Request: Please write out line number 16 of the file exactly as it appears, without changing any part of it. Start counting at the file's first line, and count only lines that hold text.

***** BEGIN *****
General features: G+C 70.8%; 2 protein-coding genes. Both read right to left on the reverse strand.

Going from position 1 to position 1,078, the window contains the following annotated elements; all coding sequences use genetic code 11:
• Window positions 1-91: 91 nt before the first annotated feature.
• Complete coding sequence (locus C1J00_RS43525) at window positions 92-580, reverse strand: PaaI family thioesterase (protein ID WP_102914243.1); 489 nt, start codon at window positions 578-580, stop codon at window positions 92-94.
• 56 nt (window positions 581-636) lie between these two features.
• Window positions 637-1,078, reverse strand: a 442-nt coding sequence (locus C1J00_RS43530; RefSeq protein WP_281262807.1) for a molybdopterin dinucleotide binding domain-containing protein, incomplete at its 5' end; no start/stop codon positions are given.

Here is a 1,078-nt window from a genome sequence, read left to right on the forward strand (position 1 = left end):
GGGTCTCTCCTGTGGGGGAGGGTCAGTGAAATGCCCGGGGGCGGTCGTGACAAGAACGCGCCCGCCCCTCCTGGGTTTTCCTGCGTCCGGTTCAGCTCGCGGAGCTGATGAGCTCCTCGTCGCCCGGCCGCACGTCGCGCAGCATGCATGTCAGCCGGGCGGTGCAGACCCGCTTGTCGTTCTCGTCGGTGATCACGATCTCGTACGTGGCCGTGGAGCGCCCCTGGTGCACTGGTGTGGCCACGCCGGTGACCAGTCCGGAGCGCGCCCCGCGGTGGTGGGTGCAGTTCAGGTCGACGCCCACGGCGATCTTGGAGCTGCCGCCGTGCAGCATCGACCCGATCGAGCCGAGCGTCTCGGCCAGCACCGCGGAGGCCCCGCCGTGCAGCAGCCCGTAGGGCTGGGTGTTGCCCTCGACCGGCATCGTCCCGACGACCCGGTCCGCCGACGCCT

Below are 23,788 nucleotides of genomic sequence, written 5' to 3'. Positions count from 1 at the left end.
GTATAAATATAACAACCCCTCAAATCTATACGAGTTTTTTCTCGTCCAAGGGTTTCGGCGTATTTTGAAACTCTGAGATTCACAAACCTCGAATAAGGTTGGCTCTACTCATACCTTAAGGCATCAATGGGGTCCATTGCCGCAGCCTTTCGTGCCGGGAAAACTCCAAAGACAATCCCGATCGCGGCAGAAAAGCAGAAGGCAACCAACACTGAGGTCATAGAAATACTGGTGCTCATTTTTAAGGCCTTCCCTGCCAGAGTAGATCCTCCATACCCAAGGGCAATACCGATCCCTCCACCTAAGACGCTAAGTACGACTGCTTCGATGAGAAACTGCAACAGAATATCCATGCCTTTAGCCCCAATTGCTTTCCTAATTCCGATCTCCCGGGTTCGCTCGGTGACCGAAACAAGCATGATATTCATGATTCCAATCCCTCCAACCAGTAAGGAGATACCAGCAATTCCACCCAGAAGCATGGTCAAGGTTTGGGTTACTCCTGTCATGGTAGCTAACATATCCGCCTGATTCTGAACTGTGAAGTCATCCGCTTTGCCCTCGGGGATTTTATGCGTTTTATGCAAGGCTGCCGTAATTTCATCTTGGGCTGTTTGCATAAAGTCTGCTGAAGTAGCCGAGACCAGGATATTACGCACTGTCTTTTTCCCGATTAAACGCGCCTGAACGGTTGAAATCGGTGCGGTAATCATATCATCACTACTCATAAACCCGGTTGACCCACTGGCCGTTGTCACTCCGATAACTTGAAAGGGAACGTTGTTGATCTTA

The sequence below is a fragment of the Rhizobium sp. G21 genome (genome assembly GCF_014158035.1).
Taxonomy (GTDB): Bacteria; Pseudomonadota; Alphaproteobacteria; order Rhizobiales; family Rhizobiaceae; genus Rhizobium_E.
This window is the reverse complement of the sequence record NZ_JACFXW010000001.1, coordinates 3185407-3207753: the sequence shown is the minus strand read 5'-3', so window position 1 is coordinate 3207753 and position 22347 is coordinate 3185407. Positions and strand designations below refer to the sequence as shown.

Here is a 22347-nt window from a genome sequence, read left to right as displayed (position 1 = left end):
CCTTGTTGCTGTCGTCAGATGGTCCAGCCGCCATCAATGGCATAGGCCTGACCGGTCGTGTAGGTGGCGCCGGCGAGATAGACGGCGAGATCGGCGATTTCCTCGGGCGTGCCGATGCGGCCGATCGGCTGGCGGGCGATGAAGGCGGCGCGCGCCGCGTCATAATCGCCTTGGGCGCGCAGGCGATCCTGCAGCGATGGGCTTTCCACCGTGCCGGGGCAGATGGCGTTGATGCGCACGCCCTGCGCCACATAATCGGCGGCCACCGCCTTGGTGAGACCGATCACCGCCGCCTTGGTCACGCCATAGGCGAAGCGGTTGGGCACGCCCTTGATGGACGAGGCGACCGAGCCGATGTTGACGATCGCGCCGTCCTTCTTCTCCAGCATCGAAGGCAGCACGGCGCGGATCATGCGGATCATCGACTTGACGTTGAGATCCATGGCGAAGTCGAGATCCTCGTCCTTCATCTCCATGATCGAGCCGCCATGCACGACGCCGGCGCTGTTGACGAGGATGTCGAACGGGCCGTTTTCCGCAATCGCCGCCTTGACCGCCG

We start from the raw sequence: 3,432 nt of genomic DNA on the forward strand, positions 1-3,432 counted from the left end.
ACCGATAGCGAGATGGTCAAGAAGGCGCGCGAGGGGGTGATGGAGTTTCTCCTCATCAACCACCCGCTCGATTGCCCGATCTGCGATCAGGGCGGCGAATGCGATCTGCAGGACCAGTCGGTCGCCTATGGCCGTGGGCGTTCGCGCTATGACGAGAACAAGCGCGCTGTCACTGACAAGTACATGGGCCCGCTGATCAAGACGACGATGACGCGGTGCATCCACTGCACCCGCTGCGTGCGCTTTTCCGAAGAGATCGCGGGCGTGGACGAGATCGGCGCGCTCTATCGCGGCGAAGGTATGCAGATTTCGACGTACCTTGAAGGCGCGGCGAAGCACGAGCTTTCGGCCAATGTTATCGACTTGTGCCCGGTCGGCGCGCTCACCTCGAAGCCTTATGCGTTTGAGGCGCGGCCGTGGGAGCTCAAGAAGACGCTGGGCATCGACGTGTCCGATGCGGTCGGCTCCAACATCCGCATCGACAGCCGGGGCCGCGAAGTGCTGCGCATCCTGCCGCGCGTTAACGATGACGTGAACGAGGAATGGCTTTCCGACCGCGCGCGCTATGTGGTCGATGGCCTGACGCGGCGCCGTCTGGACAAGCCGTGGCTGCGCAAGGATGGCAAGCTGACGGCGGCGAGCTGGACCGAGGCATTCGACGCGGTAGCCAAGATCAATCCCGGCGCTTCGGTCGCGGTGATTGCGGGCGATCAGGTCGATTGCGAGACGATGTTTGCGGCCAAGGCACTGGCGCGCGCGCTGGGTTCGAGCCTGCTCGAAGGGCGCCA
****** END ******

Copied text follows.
We start from the raw sequence: 3,432 nt of genomic DNA on the forward strand, positions 1-3,432 counted from the left end.